Why it seems reasonable to dream about full stadiums again

Fans at MetLife Stadium

The calendar has turned to March, and so we’re coming up on one year since we last saw full stadiums and arenas across American sports.

For me, it’s been nearly one year exactly since the last sporting event I saw live: March 9, 2020, when the Los Angeles Kings beat the Colorado Avalanche at Staples Center. Two nights later … well, you know what happened.

For all of us — but especially us fans of live sports — it’s been one long, long year.

So why am I really hopeful today?

Because the chances of us enjoying full stadiums and sold-out sporting events by the fall continue to increase.

More and more venues in the NBA and NHL are opening up to limited capacities, including places that were once virus hotspots such as New York City, Boston and Las Vegas. As of the beginning of March, 16 NBA arenas and 11 NHL arenas (with four more to come later this month) are currently permitting fans at capacities typically around 15-20 percent.

The NCAA Tournament is set to begin two weeks from today in arenas around Indianapolis, with fans allowed on a limited basis as well.

Even in California, where I live and where pandemic-related guidelines have generally been more restrictive, there’s hope for live sports fans after it was announced that protocols could be adjusted in time for Opening Day of the Major League Baseball season.

That means, of course, that the Dodgers can raise their 2020 championship banner in front of at least some fans at Dodger Stadium.

What does it all mean? One, that progress toward ending the pandemic is going well enough in a lot of places, thanks to mask-wearing and more people getting vaccinated — but it’s not time to let up yet if we want to squash it once and for all.

Second, confidence in attending sporting events, given proper protocols, is growing. For example, fears that the Super Bowl that was held in Tampa last month would be a super-spreader event turned out to be largely unfounded. The risk is still there, of course, but not nearly to the extent that many feared.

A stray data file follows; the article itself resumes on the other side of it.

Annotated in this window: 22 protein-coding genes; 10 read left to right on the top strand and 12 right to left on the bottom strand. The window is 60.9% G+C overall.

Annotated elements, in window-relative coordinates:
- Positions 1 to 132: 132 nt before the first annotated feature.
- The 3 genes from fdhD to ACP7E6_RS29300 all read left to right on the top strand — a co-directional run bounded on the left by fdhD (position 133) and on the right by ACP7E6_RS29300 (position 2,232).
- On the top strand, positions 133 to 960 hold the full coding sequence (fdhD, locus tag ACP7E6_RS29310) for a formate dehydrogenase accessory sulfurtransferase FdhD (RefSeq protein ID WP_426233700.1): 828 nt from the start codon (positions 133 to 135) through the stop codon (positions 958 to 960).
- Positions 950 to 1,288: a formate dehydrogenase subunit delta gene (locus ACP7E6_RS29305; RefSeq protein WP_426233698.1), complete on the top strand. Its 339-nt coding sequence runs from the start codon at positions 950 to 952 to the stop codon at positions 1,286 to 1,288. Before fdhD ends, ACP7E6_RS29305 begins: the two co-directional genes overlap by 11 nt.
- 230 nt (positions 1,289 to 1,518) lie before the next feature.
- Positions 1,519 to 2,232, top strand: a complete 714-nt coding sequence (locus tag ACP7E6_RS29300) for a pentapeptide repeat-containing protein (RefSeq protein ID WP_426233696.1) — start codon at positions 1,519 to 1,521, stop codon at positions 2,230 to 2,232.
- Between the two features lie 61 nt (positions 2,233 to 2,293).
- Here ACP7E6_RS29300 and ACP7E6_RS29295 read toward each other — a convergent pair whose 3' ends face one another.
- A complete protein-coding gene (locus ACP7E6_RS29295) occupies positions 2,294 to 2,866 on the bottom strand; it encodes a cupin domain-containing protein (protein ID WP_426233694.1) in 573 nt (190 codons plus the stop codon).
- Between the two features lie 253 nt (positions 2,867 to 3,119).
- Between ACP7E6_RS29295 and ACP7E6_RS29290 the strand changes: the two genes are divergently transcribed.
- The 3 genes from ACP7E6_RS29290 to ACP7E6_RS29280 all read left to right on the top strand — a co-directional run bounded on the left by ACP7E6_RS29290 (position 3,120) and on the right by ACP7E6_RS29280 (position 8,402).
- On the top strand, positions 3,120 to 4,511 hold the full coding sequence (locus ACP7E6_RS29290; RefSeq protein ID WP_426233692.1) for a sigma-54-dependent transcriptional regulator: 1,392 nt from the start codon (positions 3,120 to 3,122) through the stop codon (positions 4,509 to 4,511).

Third, the idea of full stadiums by the fall — when college football and the NFL begin anew — is no longer far-fetched. Frankly, it’s reasonable and probably to be expected as long as pandemic trends continue to head in the right direction.

Lately I’ve found myself dreaming of two things: The idea of attending a Kings game at Staples before the end of the NHL regular season, and the thought of traveling somewhere to see sports. 

For the first, we’ll see. The moment they open up Staples, I’m going to try my best to get tickets. Even if it doesn’t happen before the end of the season, that’s fine — but then I’m going to focus on getting into a Dodger game.

As for the second, just the thought of getting on a plane again excites me. It’s been more than a year since I last took a flight somewhere, and I’ve been itching to get out of town.

Even the thought of taking a road trip somewhere relatively close, like Phoenix, is appealing. In fact, even if Kings home games aren’t an option, I’ve begun scouting where I can see them on the road — and they play the Coyotes at Gila River Arena in early May, during the final week of the season.

Just to be thinking about this sort of stuff again is a huge sea change from the doom and gloom of the previous few months. I’m convinced that the sight of full stadiums is not far down the road. Let’s keep doing our parts to trend in that direction.

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